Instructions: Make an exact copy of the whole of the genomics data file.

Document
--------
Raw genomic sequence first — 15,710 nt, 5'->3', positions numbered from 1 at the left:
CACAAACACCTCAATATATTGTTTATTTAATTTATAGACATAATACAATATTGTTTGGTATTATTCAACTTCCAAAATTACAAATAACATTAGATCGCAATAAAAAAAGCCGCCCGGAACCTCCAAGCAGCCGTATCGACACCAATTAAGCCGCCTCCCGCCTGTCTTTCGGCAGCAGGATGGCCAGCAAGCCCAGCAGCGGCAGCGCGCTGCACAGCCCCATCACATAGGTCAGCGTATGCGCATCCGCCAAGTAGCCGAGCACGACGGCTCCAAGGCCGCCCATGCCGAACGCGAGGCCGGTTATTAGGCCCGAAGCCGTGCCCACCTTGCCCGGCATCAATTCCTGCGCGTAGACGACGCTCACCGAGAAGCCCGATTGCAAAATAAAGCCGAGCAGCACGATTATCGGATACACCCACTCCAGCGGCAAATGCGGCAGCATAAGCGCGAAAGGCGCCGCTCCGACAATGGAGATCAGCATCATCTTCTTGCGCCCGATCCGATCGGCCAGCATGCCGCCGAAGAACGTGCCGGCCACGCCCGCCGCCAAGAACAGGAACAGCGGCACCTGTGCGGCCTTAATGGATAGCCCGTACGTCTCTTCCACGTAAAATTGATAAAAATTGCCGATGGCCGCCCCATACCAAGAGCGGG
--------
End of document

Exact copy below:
Raw genomic sequence first — 15,710 nt, 5'->3', positions numbered from 1 at the left:
CACAAACACCTCAATATATTGTTTATTTAATTTATAGACATAATACAATATTGTTTGGTATTATTCAACTTCCAAAATTACAAATAACATTAGATCGCAATAAAAAAAGCCGCCCGGAACCTCCAAGCAGCCGTATCGACACCAATTAAGCCGCCTCCCGCCTGTCTTTCGGCAGCAGGATGGCCAGCAAGCCCAGCAGCGGCAGCGCGCTGCACAGCCCCATCACATAGGTCAGCGTATGCGCATCCGCCAAGTAGCCGAGCACGACGGCTCCAAGGCCGCCCATGCCGAACGCGAGGCCGGTTATTAGGCCCGAAGCCGTGCCCACCTTGCCCGGCATCAATTCCTGCGCGTAGACGACGCTCACCGAGAAGCCCGATTGCAAAATAAAGCCGAGCAGCACGATTATCGGATACACCCACTCCAGCGGCAAATGCGGCAGCATAAGCGCGAAAGGCGCCGCTCCGACAATGGAGATCAGCATCATCTTCTTGCGCCCGATCCGATCGGCCAGCATGCCGCCGAAGAACGTGCCGGCCACGCCCGCCGCCAAGAACAGGAACAGCGGCACCTGTGCGGCCTTAATGGATAGCCCGTACGTCTCTTCCACGTAAAATTGATAAAAATTGCCGATGGCCGCCCCATACCAAGAGCGGG